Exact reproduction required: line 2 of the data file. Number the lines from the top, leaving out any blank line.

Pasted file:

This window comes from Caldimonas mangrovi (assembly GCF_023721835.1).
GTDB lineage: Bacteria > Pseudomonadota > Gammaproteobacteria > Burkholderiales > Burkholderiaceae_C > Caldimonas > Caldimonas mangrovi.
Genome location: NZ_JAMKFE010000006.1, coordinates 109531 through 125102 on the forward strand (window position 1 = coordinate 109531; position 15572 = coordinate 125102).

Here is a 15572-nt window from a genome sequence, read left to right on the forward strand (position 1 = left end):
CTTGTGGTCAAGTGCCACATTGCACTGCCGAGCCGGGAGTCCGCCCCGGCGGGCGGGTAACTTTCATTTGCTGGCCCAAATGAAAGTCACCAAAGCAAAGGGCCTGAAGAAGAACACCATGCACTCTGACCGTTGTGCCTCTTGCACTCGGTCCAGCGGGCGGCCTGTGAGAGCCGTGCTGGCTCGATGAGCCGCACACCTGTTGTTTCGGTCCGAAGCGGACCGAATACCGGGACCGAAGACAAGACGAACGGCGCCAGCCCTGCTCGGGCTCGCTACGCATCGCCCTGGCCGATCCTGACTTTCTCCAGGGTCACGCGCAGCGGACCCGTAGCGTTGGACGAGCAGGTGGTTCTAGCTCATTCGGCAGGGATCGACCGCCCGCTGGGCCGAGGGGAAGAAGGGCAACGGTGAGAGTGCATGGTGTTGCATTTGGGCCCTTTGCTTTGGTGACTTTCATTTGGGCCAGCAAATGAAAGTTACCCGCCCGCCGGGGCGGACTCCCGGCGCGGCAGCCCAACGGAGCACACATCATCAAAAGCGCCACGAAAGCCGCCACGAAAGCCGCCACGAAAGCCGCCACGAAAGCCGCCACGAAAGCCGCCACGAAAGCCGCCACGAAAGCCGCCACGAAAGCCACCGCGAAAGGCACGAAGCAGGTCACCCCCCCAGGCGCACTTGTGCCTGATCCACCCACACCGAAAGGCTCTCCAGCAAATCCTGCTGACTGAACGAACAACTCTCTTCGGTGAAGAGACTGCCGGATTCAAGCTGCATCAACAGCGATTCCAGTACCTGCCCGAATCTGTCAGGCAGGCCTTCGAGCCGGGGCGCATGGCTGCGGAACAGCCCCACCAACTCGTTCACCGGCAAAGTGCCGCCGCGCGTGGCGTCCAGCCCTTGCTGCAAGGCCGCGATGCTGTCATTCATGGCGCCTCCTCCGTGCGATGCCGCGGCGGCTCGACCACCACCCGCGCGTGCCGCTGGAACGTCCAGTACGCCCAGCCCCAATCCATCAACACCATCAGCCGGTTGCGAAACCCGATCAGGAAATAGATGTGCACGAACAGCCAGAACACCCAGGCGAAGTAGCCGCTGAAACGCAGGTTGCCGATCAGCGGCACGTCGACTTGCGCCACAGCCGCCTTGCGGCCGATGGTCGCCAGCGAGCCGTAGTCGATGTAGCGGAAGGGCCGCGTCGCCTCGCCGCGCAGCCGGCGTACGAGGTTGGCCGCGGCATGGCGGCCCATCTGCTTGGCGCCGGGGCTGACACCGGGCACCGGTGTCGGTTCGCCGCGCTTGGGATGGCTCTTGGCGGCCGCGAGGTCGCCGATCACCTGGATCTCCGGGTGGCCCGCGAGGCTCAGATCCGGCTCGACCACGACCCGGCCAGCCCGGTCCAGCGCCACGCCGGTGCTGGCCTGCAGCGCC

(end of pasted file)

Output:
GTDB lineage: Bacteria > Pseudomonadota > Gammaproteobacteria > Burkholderiales > Burkholderiaceae_C > Caldimonas > Caldimonas mangrovi.